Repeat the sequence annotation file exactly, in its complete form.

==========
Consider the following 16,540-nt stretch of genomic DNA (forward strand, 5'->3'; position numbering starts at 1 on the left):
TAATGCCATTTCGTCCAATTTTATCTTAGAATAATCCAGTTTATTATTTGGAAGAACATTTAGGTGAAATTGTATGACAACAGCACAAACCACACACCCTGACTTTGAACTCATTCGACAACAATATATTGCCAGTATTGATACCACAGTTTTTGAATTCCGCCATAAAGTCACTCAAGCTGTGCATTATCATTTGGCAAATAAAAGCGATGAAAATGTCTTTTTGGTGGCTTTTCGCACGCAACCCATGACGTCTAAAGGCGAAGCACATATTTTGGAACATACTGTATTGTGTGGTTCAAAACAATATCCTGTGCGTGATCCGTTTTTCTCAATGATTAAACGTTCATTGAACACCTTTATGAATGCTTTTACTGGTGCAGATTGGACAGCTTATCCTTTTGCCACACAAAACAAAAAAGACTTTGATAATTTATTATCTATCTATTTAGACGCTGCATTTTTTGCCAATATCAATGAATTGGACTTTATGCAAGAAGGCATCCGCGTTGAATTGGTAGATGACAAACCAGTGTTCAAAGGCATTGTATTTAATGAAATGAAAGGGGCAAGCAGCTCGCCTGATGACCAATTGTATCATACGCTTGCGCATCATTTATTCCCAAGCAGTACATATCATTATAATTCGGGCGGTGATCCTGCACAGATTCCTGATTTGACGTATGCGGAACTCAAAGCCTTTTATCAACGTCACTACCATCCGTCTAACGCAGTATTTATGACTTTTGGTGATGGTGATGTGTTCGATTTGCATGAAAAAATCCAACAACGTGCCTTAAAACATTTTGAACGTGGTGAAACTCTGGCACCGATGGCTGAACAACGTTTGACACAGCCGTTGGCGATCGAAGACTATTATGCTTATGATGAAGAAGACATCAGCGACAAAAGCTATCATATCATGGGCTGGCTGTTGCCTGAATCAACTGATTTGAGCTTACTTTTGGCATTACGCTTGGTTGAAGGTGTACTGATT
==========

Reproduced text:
Consider the following 16,540-nt stretch of genomic DNA (forward strand, 5'->3'; position numbering starts at 1 on the left):
TAATGCCATTTCGTCCAATTTTATCTTAGAATAATCCAGTTTATTATTTGGAAGAACATTTAGGTGAAATTGTATGACAACAGCACAAACCACACACCCTGACTTTGAACTCATTCGACAACAATATATTGCCAGTATTGATACCACAGTTTTTGAATTCCGCCATAAAGTCACTCAAGCTGTGCATTATCATTTGGCAAATAAAAGCGATGAAAATGTCTTTTTGGTGGCTTTTCGCACGCAACCCATGACGTCTAAAGGCGAAGCACATATTTTGGAACATACTGTATTGTGTGGTTCAAAACAATATCCTGTGCGTGATCCGTTTTTCTCAATGATTAAACGTTCATTGAACACCTTTATGAATGCTTTTACTGGTGCAGATTGGACAGCTTATCCTTTTGCCACACAAAACAAAAAAGACTTTGATAATTTATTATCTATCTATTTAGACGCTGCATTTTTTGCCAATATCAATGAATTGGACTTTATGCAAGAAGGCATCCGCGTTGAATTGGTAGATGACAAACCAGTGTTCAAAGGCATTGTATTTAATGAAATGAAAGGGGCAAGCAGCTCGCCTGATGACCAATTGTATCATACGCTTGCGCATCATTTATTCCCAAGCAGTACATATCATTATAATTCGGGCGGTGATCCTGCACAGATTCCTGATTTGACGTATGCGGAACTCAAAGCCTTTTATCAACGTCACTACCATCCGTCTAACGCAGTATTTATGACTTTTGGTGATGGTGATGTGTTCGATTTGCATGAAAAAATCCAACAACGTGCCTTAAAACATTTTGAACGTGGTGAAACTCTGGCACCGATGGCTGAACAACGTTTGACACAGCCGTTGGCGATCGAAGACTATTATGCTTATGATGAAGAAGACATCAGCGACAAAAGCTATCATATCATGGGCTGGCTGTTGCCTGAATCAACTGATTTGAGCTTACTTTTGGCATTACGCTTGGTTGAAGGTGTACTGATT